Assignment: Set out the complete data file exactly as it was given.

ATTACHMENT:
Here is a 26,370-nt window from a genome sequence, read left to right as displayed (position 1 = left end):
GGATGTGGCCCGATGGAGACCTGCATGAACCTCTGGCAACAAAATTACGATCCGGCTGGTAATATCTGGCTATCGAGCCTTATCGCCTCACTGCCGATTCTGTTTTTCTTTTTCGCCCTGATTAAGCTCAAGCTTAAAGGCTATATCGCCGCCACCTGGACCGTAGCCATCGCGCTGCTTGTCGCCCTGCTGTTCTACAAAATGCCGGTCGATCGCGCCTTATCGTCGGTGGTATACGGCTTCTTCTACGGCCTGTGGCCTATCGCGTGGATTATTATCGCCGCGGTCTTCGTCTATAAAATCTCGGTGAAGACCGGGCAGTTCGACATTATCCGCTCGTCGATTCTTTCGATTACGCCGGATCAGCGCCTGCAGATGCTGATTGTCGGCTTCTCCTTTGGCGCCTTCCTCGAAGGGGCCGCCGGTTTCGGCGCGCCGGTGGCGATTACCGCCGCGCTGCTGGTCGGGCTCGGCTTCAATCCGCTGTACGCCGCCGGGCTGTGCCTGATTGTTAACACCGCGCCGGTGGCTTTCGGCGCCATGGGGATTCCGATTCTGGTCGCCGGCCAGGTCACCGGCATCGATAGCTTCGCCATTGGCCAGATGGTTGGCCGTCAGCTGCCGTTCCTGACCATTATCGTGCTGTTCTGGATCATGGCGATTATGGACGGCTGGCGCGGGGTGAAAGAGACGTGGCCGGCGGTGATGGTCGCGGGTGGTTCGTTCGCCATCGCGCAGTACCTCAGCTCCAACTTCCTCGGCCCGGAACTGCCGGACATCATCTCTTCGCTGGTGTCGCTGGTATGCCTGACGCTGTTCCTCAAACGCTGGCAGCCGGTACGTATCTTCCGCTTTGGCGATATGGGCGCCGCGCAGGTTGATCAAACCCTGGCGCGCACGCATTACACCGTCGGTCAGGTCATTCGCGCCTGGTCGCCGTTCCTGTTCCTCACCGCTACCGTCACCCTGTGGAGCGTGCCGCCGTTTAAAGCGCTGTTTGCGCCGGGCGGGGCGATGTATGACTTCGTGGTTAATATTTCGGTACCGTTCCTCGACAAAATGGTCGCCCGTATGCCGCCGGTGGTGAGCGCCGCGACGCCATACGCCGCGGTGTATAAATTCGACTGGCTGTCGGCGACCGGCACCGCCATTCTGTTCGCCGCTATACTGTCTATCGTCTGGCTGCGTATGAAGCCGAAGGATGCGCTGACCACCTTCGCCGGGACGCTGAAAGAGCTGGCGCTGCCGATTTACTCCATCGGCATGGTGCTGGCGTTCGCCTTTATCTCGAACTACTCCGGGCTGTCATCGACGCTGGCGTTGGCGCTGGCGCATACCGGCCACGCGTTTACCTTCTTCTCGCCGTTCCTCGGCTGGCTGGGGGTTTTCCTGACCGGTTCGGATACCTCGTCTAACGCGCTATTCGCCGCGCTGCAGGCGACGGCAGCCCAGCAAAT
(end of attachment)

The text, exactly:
Here is a 26,370-nt window from a genome sequence, read left to right as displayed (position 1 = left end):
GGATGTGGCCCGATGGAGACCTGCATGAACCTCTGGCAACAAAATTACGATCCGGCTGGTAATATCTGGCTATCGAGCCTTATCGCCTCACTGCCGATTCTGTTTTTCTTTTTCGCCCTGATTAAGCTCAAGCTTAAAGGCTATATCGCCGCCACCTGGACCGTAGCCATCGCGCTGCTTGTCGCCCTGCTGTTCTACAAAATGCCGGTCGATCGCGCCTTATCGTCGGTGGTATACGGCTTCTTCTACGGCCTGTGGCCTATCGCGTGGATTATTATCGCCGCGGTCTTCGTCTATAAAATCTCGGTGAAGACCGGGCAGTTCGACATTATCCGCTCGTCGATTCTTTCGATTACGCCGGATCAGCGCCTGCAGATGCTGATTGTCGGCTTCTCCTTTGGCGCCTTCCTCGAAGGGGCCGCCGGTTTCGGCGCGCCGGTGGCGATTACCGCCGCGCTGCTGGTCGGGCTCGGCTTCAATCCGCTGTACGCCGCCGGGCTGTGCCTGATTGTTAACACCGCGCCGGTGGCTTTCGGCGCCATGGGGATTCCGATTCTGGTCGCCGGCCAGGTCACCGGCATCGATAGCTTCGCCATTGGCCAGATGGTTGGCCGTCAGCTGCCGTTCCTGACCATTATCGTGCTGTTCTGGATCATGGCGATTATGGACGGCTGGCGCGGGGTGAAAGAGACGTGGCCGGCGGTGATGGTCGCGGGTGGTTCGTTCGCCATCGCGCAGTACCTCAGCTCCAACTTCCTCGGCCCGGAACTGCCGGACATCATCTCTTCGCTGGTGTCGCTGGTATGCCTGACGCTGTTCCTCAAACGCTGGCAGCCGGTACGTATCTTCCGCTTTGGCGATATGGGCGCCGCGCAGGTTGATCAAACCCTGGCGCGCACGCATTACACCGTCGGTCAGGTCATTCGCGCCTGGTCGCCGTTCCTGTTCCTCACCGCTACCGTCACCCTGTGGAGCGTGCCGCCGTTTAAAGCGCTGTTTGCGCCGGGCGGGGCGATGTATGACTTCGTGGTTAATATTTCGGTACCGTTCCTCGACAAAATGGTCGCCCGTATGCCGCCGGTGGTGAGCGCCGCGACGCCATACGCCGCGGTGTATAAATTCGACTGGCTGTCGGCGACCGGCACCGCCATTCTGTTCGCCGCTATACTGTCTATCGTCTGGCTGCGTATGAAGCCGAAGGATGCGCTGACCACCTTCGCCGGGACGCTGAAAGAGCTGGCGCTGCCGATTTACTCCATCGGCATGGTGCTGGCGTTCGCCTTTATCTCGAACTACTCCGGGCTGTCATCGACGCTGGCGTTGGCGCTGGCGCATACCGGCCACGCGTTTACCTTCTTCTCGCCGTTCCTCGGCTGGCTGGGGGTTTTCCTGACCGGTTCGGATACCTCGTCTAACGCGCTATTCGCCGCGCTGCAGGCGACGGCAGCCCAGCAAAT